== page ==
We decided before we got married not to have a television. It was because of a family I stayed with for a week right before our wedding day. The children and the parents in the family were all just so nice to one another, in a way I hadn't seen before. They didn't have a television, so we thought we'd try it...
It wasn't hard :) What did we do? We were in love; we played board games, went for walks and drives, read books, listened to music and the radio, invited friends over for dinner, and talked to one another. Occasionally a kind friend would feel sorry enough for us to offer us their old TV, but we always said no, thank you :)
As the children came (seven in ten years and yes, I've heard the jokes), I did sometimes regret them not having access to Sesame St. and Playschool. But eventually videos were introduced and we happily watched our first video, 'Aladdin.' enough times that our children could recite it word for word. (As luck would have it, we were in an area where there was poor reception, so we were able to have a TV set that could not be used without an aerial, which we didn't have) We enjoyed family movie nights each Friday too. We would happily cuddle up together, with pillows and covers and some popcorn, while we watched a succession of video shop golden oldies like, 'Seven Brides for Seven Brothers', and 'Mary Poppins'. Good times :)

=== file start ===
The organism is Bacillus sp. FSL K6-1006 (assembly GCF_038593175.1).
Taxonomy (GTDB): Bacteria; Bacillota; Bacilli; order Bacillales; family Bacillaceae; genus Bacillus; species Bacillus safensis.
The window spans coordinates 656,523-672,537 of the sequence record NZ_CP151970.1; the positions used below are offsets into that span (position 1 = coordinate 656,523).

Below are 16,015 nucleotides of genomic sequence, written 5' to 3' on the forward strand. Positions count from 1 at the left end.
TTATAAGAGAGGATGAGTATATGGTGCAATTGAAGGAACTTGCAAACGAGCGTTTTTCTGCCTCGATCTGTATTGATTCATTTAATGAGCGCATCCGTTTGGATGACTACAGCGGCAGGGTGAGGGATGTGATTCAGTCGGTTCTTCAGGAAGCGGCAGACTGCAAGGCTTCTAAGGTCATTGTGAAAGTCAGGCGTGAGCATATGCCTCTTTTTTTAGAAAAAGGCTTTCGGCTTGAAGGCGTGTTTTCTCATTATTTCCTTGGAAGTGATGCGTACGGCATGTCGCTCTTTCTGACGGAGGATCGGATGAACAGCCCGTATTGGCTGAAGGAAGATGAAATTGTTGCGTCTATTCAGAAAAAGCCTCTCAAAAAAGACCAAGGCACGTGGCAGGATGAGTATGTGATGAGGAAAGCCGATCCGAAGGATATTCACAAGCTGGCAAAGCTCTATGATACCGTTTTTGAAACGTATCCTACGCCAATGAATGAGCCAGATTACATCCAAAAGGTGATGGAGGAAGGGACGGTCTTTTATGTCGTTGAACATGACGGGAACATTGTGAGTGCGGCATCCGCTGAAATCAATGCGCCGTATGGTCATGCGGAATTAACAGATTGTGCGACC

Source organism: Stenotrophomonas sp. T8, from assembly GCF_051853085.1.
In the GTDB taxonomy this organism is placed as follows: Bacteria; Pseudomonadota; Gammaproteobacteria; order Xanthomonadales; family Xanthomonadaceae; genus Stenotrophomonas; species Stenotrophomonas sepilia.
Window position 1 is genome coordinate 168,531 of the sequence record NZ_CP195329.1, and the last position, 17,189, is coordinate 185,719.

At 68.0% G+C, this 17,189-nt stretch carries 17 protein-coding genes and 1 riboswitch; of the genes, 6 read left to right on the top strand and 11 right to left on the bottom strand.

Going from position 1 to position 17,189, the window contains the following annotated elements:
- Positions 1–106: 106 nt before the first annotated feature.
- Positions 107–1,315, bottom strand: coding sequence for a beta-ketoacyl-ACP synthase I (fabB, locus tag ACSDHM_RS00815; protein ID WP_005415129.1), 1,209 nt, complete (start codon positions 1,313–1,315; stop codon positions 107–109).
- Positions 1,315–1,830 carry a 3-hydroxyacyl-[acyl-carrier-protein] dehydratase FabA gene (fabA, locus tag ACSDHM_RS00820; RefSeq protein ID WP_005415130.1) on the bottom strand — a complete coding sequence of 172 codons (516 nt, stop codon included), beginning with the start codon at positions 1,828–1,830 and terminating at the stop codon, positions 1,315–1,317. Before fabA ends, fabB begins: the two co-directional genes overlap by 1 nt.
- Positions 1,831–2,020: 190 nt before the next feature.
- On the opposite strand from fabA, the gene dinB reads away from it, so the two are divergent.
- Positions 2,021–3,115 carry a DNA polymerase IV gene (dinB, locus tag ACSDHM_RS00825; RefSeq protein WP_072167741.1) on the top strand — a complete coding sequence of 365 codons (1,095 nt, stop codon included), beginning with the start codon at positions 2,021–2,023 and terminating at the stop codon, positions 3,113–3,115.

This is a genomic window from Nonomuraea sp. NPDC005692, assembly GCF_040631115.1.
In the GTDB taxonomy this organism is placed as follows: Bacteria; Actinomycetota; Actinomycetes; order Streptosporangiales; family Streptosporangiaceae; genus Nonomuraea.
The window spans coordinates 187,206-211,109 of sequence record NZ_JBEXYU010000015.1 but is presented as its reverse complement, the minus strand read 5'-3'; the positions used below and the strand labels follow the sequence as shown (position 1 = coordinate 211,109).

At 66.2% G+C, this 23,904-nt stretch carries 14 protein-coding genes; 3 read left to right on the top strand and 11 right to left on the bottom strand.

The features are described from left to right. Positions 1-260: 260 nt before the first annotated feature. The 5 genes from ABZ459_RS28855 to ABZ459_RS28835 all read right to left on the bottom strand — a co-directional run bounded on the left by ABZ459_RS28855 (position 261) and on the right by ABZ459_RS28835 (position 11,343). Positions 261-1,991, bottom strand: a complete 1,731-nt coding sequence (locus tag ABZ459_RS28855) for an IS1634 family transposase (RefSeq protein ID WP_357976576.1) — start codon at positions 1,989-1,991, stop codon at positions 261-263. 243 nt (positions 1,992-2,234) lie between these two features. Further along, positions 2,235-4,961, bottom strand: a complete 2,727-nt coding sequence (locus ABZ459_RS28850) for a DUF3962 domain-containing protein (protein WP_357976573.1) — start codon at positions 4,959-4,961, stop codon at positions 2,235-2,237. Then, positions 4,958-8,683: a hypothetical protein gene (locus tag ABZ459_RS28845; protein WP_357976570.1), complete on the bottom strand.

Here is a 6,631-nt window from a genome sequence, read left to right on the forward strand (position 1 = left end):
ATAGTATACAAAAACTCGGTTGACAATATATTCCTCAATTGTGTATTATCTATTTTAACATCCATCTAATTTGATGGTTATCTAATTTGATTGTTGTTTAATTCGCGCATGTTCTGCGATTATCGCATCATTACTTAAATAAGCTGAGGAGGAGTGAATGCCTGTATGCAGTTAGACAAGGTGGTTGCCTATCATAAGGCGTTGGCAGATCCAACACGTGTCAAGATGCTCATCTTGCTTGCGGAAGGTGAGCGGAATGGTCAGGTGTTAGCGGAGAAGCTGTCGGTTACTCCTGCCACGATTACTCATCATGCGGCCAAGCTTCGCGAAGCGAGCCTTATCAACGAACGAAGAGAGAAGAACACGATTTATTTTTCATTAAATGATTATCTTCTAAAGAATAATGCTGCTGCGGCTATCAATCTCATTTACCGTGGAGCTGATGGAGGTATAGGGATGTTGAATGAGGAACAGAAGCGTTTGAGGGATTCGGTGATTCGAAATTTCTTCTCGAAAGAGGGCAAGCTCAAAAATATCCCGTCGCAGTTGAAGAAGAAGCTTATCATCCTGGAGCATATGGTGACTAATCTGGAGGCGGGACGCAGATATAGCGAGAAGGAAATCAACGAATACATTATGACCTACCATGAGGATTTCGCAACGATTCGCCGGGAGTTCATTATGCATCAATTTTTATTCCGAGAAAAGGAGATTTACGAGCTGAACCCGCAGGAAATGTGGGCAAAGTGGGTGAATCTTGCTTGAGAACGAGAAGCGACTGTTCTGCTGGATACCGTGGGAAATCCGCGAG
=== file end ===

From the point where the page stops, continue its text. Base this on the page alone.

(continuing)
The major difficulties in not having a television were having to explain to Social Science and English teachers that our child hadn't done their homework because they didn't have access to the news or other shows, and the children feeling left out of the inevitable, 'did you see what happened on (a particular) TV show last night!?' We managed :)
Five thoughts on living without a TV:
1. Television is a doorway through which the world pours in: the good, the bad and the ugly - and amazingly, we accept most of it into our lives without much question. When we had been without a TV for some years we happened to be at a friend's home while their TV was on and an underwear Ad came on. Shapely girls wearing briefs and bras ran screaming down some stairs and I was a bit taken aback. It struck me that if I were to open our front door and have half-clad girls run through our house I would be a little outraged and my husband would be appalled! Yet because it's on television we accept it? Would we really sit down and get comfortable to watch a couple getting naked together in real life, or watch someone in the shower or on the toilet? Yet because it's on TV, it's ok? We seem to unconsciously give up or relax our own standards when we mindlessly accept the standards someone else chooses for us. I don't like the feeling of passing over my choices to others. I want to consciously and carefully choose what to welcome into our home. I want to live with integrity, which for me has meant rejecting a lot of what television has had on offer, because it's not in line with what I want to have in my life or in my family.